Video | Agriculture | Confidence | Economy | Energy | Employment | Finance | Media | Property | RBNZ | Science | SOEs | Tax | Technology | Telecoms | Tourism | Transport | Search

 


Landcorp considers business case for milking sheep

Landcorp considers business case for milking sheep

By Pam Graham

July 1 (BusinessDesk) - Landcorp, New Zealand’s largest corporate farmer, is having a serious look at milking sheep and will decide in a few months whether there is a business case for it.

Chief executive Steven Carden, who is about one year in the job, says the board gave him a broad mandate to look expansively at opportunities and milking sheep is one he has come up with.

Landcorp has a flock of about 850,000 ewes, none of which it milks, but it leases about 1,500 to Invercargill-based Blue River Dairy, an existing processor of sheep milk.

“Landcorp has been a very successful sheep farmer for many years,” Carden said. At present the state-owned company produces wool and meat but sees an opportunity in the sheep milk industry where there is no real international player. Sheep milk consumer products are established in many countries but they are largely produced domestically.

Landcorp started seriously examining opportunities in the sheep milk industry about four to five months ago.

“We are still doing a business case on entering what would effectively be a new industry for us. We would like to make a decision on it in the next three to four months,” Carden said.

The bottleneck for any sheep milk industry is getting the right sheep breeds, developing ways of increasing their output and building up large flocks of them.

“Until we’ve cracked that issue the industry will be on a slow growth path,” he said.

But Landcorp has a significant genetics business and the ability to apply that to breeding sheep for milking.

“We are really interested in sheep milk because it provides another income stream for sheep farmers who are struggling with the economics of their farming operation compared to dairy farming,” Carden said.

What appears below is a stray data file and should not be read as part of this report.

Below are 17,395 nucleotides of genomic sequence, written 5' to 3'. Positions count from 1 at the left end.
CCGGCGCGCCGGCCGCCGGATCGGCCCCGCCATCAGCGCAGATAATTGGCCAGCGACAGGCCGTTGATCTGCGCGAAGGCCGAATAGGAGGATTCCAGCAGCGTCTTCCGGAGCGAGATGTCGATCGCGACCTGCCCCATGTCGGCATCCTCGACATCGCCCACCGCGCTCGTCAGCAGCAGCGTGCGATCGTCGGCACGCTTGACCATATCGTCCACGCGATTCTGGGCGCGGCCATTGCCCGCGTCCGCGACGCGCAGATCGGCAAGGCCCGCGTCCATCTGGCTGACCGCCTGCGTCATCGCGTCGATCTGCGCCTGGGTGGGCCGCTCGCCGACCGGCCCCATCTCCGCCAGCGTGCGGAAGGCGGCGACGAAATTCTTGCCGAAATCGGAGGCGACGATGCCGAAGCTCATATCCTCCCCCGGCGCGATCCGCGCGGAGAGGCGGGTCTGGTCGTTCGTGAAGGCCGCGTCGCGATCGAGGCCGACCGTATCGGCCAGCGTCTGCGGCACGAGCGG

A sheep milk industry would have a smaller environmental footprint than the bovine dairy industry and the capital costs per farm would not be substantial.

To go ahead with sheep milking Landcorp would want a processing partner and it would examine opportunities for developing a high-end brand, Carden said. It is open to investing in processing and is open to talking to foreign companies.

Landcorp has farms in Te Anau which could potentially supply the existing processor in the region.The company hasn’t decided what products the venture would focus on but options include butter to high-end retailers in the US or infant formula to China.

There may be an “external group to New Zealand” willing to come in with expertise but there hasn’t been any talks yet, he said, adding that Landcorp had a lot of positive feedback since it had revealed it was considering milking sheep.

“It is a consumer product around the world but very little is traded internationally,” he said.

Sheep milk tastes similar to milk from cows but has a higher solids component so is more efficient to process.

“We would like to take a product through to end consumer in partnership with others,” Carden said.

(BusinessDesk)

© Scoop Media

 
 
 
 
 
Business Headlines | Sci-Tech Headlines

 

Fisheries: Report On Underrsize Snapper Catch

The report found that commercial fishers caught 144 tonnes of undersized snapper in the Snapper 1 area – about 3% of the total commercial catch – in the year ending February 2015. The area stretches from the top of the North Island to the Bay of Plenty and is one of New Zealand’s most important fisheries. More>>

ALSO:

Tourism: China Southern Airlines To Fly To Christchurch

China Southern Airlines, in partnership with Christchurch Airport and the South Island tourism industry, has announced today it will begin flying directly between Guangzhou, Mainland China and the South Island. More>>

ALSO:

Dodgy: Truck Shops Come Under Scrutiny

Mobile traders, or truck shops, target poorer communities, particularly in Auckland, with non-compliant contracts, steep prices and often lower-quality goods than can be bought at ordinary shops, a Commerce Commission investigation has found. More>>

ALSO:

Auckland Transport: Government, Council Agree On Funding Approach

The government and Auckland Council have reached a detente over transport funding, establishing a one-year, collaborative timetable for decisions on funding for the city's transport infrastructure growth in the next 30 years after the government refused to fund the $2 billion of short and medium-term plans outlined in Auckland's draft Unitary Plan. More>>

ALSO:

Bullish On China Shock: Slumping Equities, Commodities May Continue, But Not A GFC

The biggest selloff in stock markets in at least four years, slumping commodity prices and a surge in Wall Street's fear gauge don't mean the world economy is heading for another global financial crisis, fund managers say. More>>

ALSO:

Get More From Scoop

 
 
 
 
 
 
 
 
 
Business
Search Scoop  
 
 
Powered by Vodafone
NZ independent news